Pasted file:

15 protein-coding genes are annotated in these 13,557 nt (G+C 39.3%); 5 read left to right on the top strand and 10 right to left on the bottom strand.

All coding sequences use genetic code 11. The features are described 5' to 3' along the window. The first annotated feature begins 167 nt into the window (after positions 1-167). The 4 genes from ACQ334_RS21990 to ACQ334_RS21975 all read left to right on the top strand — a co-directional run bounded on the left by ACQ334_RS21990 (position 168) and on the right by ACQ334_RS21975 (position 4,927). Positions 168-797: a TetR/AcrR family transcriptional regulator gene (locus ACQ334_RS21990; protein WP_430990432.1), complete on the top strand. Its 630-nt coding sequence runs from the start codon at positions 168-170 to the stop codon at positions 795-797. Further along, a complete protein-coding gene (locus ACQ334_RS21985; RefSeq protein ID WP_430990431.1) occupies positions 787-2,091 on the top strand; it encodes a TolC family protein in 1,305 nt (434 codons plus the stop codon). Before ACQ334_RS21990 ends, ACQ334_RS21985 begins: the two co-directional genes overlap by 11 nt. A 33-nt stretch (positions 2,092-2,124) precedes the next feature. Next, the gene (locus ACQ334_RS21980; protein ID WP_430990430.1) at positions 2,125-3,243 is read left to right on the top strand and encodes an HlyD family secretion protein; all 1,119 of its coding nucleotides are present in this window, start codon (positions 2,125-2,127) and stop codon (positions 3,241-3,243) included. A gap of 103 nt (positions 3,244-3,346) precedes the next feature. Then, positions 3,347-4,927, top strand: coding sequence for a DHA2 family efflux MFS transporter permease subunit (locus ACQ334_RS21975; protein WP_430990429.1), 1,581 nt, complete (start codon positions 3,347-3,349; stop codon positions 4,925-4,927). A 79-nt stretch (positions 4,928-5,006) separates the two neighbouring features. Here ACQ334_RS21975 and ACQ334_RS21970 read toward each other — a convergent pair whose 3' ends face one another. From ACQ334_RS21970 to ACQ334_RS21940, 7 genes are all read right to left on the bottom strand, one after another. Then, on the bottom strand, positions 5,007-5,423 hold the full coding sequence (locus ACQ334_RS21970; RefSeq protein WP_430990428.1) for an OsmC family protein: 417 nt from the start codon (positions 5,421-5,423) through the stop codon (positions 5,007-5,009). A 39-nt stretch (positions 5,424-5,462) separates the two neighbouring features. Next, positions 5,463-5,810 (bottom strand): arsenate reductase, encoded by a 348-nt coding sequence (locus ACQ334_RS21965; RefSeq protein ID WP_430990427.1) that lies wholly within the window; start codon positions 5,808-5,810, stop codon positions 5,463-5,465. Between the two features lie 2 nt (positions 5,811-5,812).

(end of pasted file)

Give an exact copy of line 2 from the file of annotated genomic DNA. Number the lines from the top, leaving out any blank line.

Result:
All coding sequences use genetic code 11. The features are described 5' to 3' along the window. The first annotated feature begins 167 nt into the window (after positions 1-167). The 4 genes from ACQ334_RS21990 to ACQ334_RS21975 all read left to right on the top strand — a co-directional run bounded on the left by ACQ334_RS21990 (position 168) and on the right by ACQ334_RS21975 (position 4,927). Positions 168-797: a TetR/AcrR family transcriptional regulator gene (locus ACQ334_RS21990; protein WP_430990432.1), complete on the top strand. Its 630-nt coding sequence runs from the start codon at positions 168-170 to the stop codon at positions 795-797. Further along, a complete protein-coding gene (locus ACQ334_RS21985; RefSeq protein ID WP_430990431.1) occupies positions 787-2,091 on the top strand; it encodes a TolC family protein in 1,305 nt (434 codons plus the stop codon). Before ACQ334_RS21990 ends, ACQ334_RS21985 begins: the two co-directional genes overlap by 11 nt. A 33-nt stretch (positions 2,092-2,124) precedes the next feature. Next, the gene (locus ACQ334_RS21980; protein ID WP_430990430.1) at positions 2,125-3,243 is read left to right on the top strand and encodes an HlyD family secretion protein; all 1,119 of its coding nucleotides are present in this window, start codon (positions 2,125-2,127) and stop codon (positions 3,241-3,243) included. A gap of 103 nt (positions 3,244-3,346) precedes the next feature. Then, positions 3,347-4,927, top strand: coding sequence for a DHA2 family efflux MFS transporter permease subunit (locus ACQ334_RS21975; protein WP_430990429.1), 1,581 nt, complete (start codon positions 3,347-3,349; stop codon positions 4,925-4,927). A 79-nt stretch (positions 4,928-5,006) separates the two neighbouring features. Here ACQ334_RS21975 and ACQ334_RS21970 read toward each other — a convergent pair whose 3' ends face one another. From ACQ334_RS21970 to ACQ334_RS21940, 7 genes are all read right to left on the bottom strand, one after another. Then, on the bottom strand, positions 5,007-5,423 hold the full coding sequence (locus ACQ334_RS21970; RefSeq protein WP_430990428.1) for an OsmC family protein: 417 nt from the start codon (positions 5,421-5,423) through the stop codon (positions 5,007-5,009). A 39-nt stretch (positions 5,424-5,462) separates the two neighbouring features. Next, positions 5,463-5,810 (bottom strand): arsenate reductase, encoded by a 348-nt coding sequence (locus ACQ334_RS21965; RefSeq protein ID WP_430990427.1) that lies wholly within the window; start codon positions 5,808-5,810, stop codon positions 5,463-5,465. Between the two features lie 2 nt (positions 5,811-5,812).